Even though the situation for Teacher’s School – thanks to the efforts of Jim Lumberg – is just about to improve considerably – there are still funds needed to secure the sustainability of this project. As a US 501 (c)3 registered charitable non-for-profit organisation, donations are tax-deductible for US citizens. If you would like to support the project by any means, please contact Jim Lumberg at

Support a child in need!

Street child Michael Musa Regan Fredrick Zawedi Jacob
My name is MICHAEL MUSA. I am 5 years old. My mother was raped, so I don’t know who my father is. My stepfather is a Chagga; their traditions don’t allow him to accept me, that’s why he treated me unhumanly. My name is REGAN FREDRICK. I’m 13 years old. I am an orphan. My father was burned by angry mobs suspecting him to be a thief. Because the new husband of my mother didn’t like me, I decided to live on the street where I stayed for 2 years. I slept on shop verandas, had nothing to eat… I felt like rubbish. My name is ZAWADI JACOB. I am 13 years old. I still have got both parents, but I decided to run away from home because my family has a high level of poverty being caused by the high age of my father who is roughly 70 years old. He is not able to do any income generating activity anymore.
Yusufu Ally  Riziki Stanley  Amran Mwilima
My name is YUSUFU ALLY. I am 13 years old. At the age of 2 my father died of AIDS. My mother who is unemployed failed to pay my school fees. I lived on the street for 2 years collecting and selling scrap metals to earn my daily bread. My name is RIZIKI STANLEY. I am an orphan since the age of 10. My father died in a car accident. My mother was killed by robbers at our home. Our relatives took all our home belongings and left me and my brothers with nothing. My name is AMRAN MWILIMA. I am 13. I lived in the streets of Arusha for more than one year. An experience I hate to remember. Also my 2 brothers stay in the streets because at home we had no food and no sleeping place. Our house had holes at every corner, once it rained the water came in.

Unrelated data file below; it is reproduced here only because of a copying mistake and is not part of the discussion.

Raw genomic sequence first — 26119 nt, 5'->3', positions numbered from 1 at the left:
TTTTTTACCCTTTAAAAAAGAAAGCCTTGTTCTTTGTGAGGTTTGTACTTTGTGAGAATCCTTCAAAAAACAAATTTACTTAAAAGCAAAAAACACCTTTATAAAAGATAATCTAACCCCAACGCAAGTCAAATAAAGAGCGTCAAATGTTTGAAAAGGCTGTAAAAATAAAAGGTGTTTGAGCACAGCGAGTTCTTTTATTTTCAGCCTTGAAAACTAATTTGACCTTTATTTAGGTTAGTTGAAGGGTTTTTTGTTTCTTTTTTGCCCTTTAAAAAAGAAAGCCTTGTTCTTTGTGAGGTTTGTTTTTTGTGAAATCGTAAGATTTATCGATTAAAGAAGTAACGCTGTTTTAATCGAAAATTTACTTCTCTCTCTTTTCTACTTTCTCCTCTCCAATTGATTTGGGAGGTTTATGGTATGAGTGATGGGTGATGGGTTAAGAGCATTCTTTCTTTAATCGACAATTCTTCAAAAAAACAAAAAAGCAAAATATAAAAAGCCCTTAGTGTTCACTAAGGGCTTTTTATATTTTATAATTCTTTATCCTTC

There are many reasons why children become street children and there are great individuals like Mr. Mapunda from the “Msamaria Home for Street Children” (all the boys presented above live at his home) or Mary Saria from the “Huruma Women Group” who under difficult financial conditions try to provide street children with shelter, food, cloth, education and counselling. We want to encourage you to financially support their work and help the children in need.


3 Comments Add your own

  • 1. marykileo  |  January 5, 2009 at 12:38 am


  • 2. Venant Mligo  |  June 18, 2010 at 12:42 pm

    Congratulation for putting Education First by act!!!

    I am Tanzanian working a Mzumbe University ,Tanzania.
    Please, may you send me your school Project appraisal, o how you started. I want to join your efforts by starting a new Nursery school in Morogoro, Tanzania.

    Thank you!

  • 3. Harrison Aybar  |  June 21, 2010 at 4:53 pm

    This message is for ‘Teacher’

    The school needs new photos of the current school and its new water station. I don’t know if you remember me or not but it has been almost a whole year since I’ve been to Tanzania and at your school. I am in the middle of a summer school project that I am using to focusing on Tanzania with. During research I stumbled upon this site, and recognized the school space from when you walked my church group with Jim Lumberg through this school and then to your current one. I apologize for rambling in this message but when I found this site I was overjoyed to see a place i can recognize. How are you? how has Hussain been? How are all the children from the orphanage and all the other children in your school? I Truly miss all of you, and them.